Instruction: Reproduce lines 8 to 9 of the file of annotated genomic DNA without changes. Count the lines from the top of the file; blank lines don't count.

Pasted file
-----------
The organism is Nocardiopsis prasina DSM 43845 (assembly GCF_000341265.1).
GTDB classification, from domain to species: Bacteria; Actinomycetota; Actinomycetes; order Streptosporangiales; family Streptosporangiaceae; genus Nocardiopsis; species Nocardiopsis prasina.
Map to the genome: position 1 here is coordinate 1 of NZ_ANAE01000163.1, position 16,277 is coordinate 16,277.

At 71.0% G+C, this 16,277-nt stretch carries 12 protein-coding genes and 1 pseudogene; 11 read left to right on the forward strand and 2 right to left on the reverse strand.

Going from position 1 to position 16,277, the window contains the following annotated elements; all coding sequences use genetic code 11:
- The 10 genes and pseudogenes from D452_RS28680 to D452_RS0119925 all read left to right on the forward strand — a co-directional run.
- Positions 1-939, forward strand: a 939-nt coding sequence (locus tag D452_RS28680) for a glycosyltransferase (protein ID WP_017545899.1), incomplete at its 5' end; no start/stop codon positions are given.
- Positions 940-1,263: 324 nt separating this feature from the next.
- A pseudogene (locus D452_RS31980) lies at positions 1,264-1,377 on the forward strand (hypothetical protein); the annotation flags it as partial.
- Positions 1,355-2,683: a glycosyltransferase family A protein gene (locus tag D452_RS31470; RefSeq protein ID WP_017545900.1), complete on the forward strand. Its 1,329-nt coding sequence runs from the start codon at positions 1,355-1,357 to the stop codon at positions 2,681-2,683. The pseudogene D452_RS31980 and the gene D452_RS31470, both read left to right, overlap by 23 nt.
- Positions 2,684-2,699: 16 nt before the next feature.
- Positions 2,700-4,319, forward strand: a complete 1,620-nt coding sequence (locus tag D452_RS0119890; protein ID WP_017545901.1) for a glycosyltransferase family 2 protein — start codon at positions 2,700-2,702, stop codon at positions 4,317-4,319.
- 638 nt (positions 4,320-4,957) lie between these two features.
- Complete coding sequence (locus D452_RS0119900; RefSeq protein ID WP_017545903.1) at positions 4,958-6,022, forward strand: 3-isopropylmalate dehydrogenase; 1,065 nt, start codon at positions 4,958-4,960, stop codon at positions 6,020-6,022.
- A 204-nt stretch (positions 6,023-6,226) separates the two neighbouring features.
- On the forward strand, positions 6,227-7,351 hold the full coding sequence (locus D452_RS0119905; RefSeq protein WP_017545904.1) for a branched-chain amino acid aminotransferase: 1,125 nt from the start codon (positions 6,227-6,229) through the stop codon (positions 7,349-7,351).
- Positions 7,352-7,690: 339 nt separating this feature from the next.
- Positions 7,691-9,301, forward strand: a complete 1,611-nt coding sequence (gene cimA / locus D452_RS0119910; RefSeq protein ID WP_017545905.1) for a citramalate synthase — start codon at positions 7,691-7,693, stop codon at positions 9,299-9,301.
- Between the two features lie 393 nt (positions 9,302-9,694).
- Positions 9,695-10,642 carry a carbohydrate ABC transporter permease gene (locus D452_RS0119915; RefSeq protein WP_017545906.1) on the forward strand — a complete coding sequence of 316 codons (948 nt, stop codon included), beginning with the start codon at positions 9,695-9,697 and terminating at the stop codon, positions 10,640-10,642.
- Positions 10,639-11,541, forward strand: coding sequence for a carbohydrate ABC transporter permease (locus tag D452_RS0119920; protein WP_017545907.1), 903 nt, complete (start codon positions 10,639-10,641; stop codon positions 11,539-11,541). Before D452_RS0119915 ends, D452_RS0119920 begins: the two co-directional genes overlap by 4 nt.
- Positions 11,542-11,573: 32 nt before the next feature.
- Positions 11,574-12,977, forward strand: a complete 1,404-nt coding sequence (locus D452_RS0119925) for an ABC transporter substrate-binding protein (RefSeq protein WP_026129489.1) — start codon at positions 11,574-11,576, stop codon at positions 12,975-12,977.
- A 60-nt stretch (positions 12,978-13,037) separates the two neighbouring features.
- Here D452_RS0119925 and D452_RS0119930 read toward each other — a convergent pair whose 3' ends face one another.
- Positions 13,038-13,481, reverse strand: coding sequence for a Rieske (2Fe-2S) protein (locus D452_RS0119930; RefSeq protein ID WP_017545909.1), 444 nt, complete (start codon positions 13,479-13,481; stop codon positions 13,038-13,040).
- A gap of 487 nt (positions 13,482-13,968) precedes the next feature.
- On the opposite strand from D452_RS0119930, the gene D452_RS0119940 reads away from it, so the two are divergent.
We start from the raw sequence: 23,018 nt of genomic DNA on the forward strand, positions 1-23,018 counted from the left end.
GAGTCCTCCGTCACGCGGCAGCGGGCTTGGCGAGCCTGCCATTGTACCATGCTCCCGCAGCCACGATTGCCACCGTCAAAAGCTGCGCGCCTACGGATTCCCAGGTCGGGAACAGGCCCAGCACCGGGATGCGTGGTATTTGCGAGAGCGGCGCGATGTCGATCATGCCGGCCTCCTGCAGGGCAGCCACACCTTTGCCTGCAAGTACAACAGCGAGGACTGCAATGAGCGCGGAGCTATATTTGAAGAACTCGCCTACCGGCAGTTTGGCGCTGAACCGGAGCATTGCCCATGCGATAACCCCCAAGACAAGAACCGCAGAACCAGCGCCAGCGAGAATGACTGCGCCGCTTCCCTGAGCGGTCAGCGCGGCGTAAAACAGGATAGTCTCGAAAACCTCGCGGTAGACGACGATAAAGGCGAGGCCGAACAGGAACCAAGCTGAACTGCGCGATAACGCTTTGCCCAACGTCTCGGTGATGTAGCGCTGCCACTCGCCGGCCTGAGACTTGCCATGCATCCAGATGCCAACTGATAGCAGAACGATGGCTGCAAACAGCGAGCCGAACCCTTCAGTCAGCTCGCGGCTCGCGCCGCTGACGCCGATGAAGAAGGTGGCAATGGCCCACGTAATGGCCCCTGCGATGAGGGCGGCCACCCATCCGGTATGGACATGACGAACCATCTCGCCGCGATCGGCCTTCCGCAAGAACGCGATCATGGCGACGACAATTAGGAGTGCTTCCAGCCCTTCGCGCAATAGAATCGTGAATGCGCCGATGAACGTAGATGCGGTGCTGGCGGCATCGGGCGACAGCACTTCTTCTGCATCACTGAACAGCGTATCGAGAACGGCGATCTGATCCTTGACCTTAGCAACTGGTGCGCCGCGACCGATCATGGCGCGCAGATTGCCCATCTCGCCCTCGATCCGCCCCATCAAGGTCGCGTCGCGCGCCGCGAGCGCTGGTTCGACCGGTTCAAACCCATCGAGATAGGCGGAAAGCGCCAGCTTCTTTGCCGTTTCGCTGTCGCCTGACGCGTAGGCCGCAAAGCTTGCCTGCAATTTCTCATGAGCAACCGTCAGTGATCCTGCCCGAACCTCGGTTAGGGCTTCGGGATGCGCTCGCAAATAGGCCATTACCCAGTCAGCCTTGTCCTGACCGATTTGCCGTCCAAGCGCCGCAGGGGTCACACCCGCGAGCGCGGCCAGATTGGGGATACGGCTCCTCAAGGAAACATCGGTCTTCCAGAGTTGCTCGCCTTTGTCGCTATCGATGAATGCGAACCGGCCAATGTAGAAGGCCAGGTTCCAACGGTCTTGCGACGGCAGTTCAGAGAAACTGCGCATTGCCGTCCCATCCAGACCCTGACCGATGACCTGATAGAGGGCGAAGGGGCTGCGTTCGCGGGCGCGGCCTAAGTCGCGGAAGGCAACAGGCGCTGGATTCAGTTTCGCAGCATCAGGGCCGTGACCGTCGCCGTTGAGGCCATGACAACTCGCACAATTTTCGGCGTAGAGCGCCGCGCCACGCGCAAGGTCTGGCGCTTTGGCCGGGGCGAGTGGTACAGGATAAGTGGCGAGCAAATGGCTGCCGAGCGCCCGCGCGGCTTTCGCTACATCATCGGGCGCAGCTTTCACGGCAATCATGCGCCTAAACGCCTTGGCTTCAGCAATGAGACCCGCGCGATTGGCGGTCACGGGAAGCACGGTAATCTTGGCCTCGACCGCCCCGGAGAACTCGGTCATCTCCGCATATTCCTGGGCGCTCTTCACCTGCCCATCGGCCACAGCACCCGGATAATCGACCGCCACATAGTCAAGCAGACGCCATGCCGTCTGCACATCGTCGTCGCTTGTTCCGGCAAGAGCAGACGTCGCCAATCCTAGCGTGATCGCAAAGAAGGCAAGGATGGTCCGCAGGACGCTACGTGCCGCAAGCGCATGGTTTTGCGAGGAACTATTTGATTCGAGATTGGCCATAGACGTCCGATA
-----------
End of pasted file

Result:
- Positions 940-1,263: 324 nt separating this feature from the next.
- A pseudogene (locus D452_RS31980) lies at positions 1,264-1,377 on the forward strand (hypothetical protein); the annotation flags it as partial.